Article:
Libraries and archives play key roles in a surprisingly diverse group of films and television shows. Scenes in libraries often revolve around research and learning, and appear more frequently in certain genres: horror, school, and mystery. The function of such heterotopic sites of knowledge is much more diverse than that, however. Libraries and archives have been sites of adventure (Indiana Jones and Last Crusade, National Treasure: Book of Secrets, & The Librarian), safety (The Day After Tomorrow), and beauty (What Dreams May Come & Beauty and the Beast), as well as passion (Atonement), triumph (The Shawshenk Redemption), social leveling (My Fair Lady & The Breakfast Club), and revelation (The Book Thief).
The World Literature area for the 2016 Northeast Popular/American Culture Association conference is accepting paper proposals from faculty and graduate students. NEPCA's 2016 annual conference will be held from October 21-22, 2016 at Keene State College in Keene, NH.
The NEPCA World Literature area welcomes papers that explore both individual works of world literature as well as contemporary issues in the field of World Literature. Questions under consideration could include how to understand what world literature is, how popular culture intersects with works of world literature, how best to teach works of world literature as well as the exploration of current trends in postcolonial, world and comparative literatures.
From its flawed notion of "separate but equal" to the rampant violence against black bodies throughout the twentieth century, the United States faced a clear racial divide perpetuated by its Jim Crow culture and the disenfranchisement of blacks. In response, on August 28, 1963, noted American civil rights activist, Dr. Martin Luther King, Jr., delivered his iconic "I Have a Dream" speech on the steps of the Lincoln Memorial, urging radical social and political change in a society marred by a rich history of segregation and discrimination. Since then, we have recognized this speech as a symbol of the enduring struggle for equal civil rights and the pursuit of the core values upon which the United States was based.
2016 marks the quartercentenary of Shakespeare's death and the upcoming issue of Postcolonial Interventions will focus on the continued relevance of multiple Shakespeares in the culture-scape of the postcolonial world. Not only were Shakespearean plays shaped in many ways by colonial discourses, especially discourses of racial difference, but Shakespearean plays also initially functioned as those "signs taken for wonders" through which the colonial administrators sought to consolidate imperial hegemony, as evident from such critical works as Post-Colonial Shakespeares (1999).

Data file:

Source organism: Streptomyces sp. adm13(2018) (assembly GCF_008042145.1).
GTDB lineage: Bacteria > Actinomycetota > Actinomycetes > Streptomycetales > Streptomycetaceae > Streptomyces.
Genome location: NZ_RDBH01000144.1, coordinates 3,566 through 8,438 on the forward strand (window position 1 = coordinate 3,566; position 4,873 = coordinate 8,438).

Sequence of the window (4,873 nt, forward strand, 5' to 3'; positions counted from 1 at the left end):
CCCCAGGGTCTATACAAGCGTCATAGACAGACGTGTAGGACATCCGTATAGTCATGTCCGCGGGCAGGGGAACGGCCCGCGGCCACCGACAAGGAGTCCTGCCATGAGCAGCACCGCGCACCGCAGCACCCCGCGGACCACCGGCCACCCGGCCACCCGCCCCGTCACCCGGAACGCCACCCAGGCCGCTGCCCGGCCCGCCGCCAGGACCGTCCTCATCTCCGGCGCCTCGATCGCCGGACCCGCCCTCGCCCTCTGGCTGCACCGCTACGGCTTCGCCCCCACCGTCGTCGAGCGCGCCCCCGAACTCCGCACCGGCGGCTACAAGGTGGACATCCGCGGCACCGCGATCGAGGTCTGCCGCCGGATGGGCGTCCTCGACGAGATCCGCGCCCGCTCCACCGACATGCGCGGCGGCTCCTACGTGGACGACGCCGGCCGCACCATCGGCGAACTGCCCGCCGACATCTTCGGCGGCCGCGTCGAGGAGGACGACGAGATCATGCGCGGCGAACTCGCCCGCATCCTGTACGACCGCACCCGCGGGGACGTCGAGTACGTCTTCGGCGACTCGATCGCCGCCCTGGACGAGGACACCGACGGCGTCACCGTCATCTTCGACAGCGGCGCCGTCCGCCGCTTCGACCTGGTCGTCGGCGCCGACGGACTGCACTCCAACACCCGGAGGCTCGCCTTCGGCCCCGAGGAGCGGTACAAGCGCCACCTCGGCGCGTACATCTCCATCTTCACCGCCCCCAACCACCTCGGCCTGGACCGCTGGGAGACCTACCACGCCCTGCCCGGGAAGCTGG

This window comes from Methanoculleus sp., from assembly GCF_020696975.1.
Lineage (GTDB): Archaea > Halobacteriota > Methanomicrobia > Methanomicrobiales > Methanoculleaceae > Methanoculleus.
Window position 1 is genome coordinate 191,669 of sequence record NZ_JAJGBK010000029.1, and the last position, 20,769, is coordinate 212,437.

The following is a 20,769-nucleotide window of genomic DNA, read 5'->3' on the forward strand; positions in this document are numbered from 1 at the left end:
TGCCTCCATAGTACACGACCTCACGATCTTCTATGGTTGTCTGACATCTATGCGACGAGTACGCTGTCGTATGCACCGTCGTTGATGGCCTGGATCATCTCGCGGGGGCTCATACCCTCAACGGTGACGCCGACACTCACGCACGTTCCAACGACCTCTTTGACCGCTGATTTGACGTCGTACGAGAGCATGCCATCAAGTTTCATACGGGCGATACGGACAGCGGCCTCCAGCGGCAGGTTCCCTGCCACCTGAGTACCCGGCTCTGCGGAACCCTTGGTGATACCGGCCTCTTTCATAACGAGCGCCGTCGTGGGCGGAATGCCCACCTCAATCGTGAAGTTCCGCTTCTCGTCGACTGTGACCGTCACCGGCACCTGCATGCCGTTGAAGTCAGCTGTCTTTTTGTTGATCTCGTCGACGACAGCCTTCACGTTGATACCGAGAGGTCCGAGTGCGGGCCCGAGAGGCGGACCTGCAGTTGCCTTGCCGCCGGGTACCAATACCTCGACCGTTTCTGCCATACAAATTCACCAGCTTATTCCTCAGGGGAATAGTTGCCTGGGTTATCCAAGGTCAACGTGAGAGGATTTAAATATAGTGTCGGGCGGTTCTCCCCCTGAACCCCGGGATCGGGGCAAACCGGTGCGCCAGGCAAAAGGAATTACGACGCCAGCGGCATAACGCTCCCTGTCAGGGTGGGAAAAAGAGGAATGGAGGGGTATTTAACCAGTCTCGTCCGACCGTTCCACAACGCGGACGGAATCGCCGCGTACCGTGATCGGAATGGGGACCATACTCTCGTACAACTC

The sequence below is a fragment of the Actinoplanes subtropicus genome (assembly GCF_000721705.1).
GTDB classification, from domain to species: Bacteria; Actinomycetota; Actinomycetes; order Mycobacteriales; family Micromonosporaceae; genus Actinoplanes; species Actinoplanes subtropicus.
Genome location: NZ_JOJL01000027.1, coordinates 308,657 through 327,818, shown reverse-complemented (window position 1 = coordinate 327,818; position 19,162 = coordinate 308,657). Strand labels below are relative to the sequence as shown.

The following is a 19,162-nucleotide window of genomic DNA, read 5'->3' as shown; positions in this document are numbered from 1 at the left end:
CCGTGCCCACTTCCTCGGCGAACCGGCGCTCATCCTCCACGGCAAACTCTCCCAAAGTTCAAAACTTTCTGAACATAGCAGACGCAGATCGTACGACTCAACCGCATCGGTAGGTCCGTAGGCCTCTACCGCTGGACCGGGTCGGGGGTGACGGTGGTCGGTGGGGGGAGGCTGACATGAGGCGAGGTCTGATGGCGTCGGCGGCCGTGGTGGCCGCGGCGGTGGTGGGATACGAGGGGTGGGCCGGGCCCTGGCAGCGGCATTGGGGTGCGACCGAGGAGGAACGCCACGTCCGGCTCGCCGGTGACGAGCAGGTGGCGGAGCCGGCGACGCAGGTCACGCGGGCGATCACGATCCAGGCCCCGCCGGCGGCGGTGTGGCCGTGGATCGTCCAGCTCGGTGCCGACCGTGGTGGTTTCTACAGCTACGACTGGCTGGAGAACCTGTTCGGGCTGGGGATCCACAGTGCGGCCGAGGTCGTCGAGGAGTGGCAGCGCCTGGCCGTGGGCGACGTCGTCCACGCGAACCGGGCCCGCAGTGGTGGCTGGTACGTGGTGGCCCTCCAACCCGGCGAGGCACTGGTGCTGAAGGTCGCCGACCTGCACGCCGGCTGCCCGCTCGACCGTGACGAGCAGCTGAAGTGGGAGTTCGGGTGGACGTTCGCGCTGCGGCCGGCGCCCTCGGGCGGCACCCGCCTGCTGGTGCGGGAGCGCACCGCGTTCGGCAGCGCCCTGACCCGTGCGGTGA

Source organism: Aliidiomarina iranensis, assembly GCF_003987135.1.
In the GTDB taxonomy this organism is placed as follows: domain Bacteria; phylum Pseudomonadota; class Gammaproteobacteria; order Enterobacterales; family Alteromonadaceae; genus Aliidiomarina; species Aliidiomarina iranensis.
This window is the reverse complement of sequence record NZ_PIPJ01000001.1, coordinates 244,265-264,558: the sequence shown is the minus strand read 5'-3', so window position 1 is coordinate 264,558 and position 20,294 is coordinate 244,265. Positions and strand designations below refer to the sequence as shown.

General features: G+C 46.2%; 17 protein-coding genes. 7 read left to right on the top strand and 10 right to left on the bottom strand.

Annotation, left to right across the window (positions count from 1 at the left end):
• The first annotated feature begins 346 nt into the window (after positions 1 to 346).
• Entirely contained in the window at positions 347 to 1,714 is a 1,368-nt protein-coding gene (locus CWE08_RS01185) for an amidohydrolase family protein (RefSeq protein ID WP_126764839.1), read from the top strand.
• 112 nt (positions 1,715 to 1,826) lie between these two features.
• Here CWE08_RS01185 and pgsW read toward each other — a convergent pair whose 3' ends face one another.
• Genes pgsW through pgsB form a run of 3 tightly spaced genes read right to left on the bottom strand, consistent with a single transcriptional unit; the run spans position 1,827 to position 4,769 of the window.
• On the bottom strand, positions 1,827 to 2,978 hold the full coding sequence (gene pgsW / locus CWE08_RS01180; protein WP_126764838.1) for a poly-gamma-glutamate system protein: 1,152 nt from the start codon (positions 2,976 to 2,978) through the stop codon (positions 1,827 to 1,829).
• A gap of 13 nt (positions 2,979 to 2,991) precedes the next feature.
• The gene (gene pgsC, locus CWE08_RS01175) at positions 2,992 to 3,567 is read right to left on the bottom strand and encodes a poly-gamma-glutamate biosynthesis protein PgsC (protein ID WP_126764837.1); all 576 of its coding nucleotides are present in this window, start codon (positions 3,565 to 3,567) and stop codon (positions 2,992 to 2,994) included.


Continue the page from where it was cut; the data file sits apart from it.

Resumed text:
Problems We Can Name: Subverting Domesticity Past and Present
"I make these lists [of books] but when on earth will I ever get a chance to read these? Since having kids, instead of reading I do something with them or for them or clean up. I always have this sense of domestic responsibility that makes reading feel self-indulgent but that's ridiculous,"- Jennifer Egan
SAMLA 88: Thinking Utopia/Dystopia through Decolonization
(SAMLA-88; Jacksonville, FL, USA 4-6 Nov 2016)
South Atlantic Modern Language Association, 88th Annual Conference in Jacksonville, Florida, USA 4-6 Nov. 2016.
Hyatt Regency Jacksonville Riverfront
The inaugural International Vampire Film and Arts Festival will take place in Sighisoara in Transylvania, Romania, on May 26th - 29th 2016.
LA ASOCIACIÓN DE ECUATORIANISTAS
(ESTUDIOS DE LITERATURA, LENGUA Y CULTURA)
Convoca a los interesados a participar en su próximo congreso
que tendrá lugar en la Universidad Católica de Santiago de Guayaquil
DEL 20-22 DE JULIO DE 2016.
TEMA: LA PRODUCCIÓN CULTURAL ECUATORIANA DESDE 1980
Sub-temas sugeridos (que no limitan las materias posibles)
NEOLIBERALISM IN LITERATURE AND FILM (Panel at SAMLA in Jacksonville, FL)
The Midwest Conference on British Studies is proud to announce that its 63rd Annual Meeting will be hosted by Iowa State University in Ames, September 16-18, 2016. The keynote speaker will be Susan Kingsley Kent of University of Colorado Boulder, and the plenary address will be given by Ian Archer of the University of Oxford.
Questions about political and economic contexts of placement, transfer, dual credit. Explorations of college "readiness" or examinations of specific state reactions to the developmental education "crisis". 500-word abstracts by 18 March 2016
Deadline for 2016 RMMLA Convention in Salt Lake City, UT (October 6-9, 2016) extended to April 1, 2016. Now accepting proposals for papers on any aspect of Caribbean Literature and the Diaspora. Please submit proposals directly to session chair:
Malinda Williams, Central Oregon Community College, 2600 NW College Way, Bend, OR 97703
See the RMMLA CFP page for more information about the convention: http://rmmla.innoved.org/call/default.asp
In keeping with the conference theme "Border States," the Religion and Literature permanent section invites papers on writers and texts which challenge, question, or reimagine the borderlands between religion/spirituality and secular life. Papers might consider questions such as: How do race, ethnicity, gender, and/or sexuality shape the religious imagination (or vice versa)? How do writers belonging to religious minorities address cultural hegemony? How do these writers counter the perceived threats they pose to the dominant social/political culture? How does a writer/character negotiate the relationship between aspects of her spiritual and secular lives? How do religious and spiritual concerns shape the formal choices that writers make?
NANO: New American Notes Online
Call for Papers: Issue 11
Deadline: October 1, 2016
Special Issue: Economies of the Gift in an Age of Austerity
ADAPTATION AND AUDIENCES
Literature/Film Quarterly Special Issue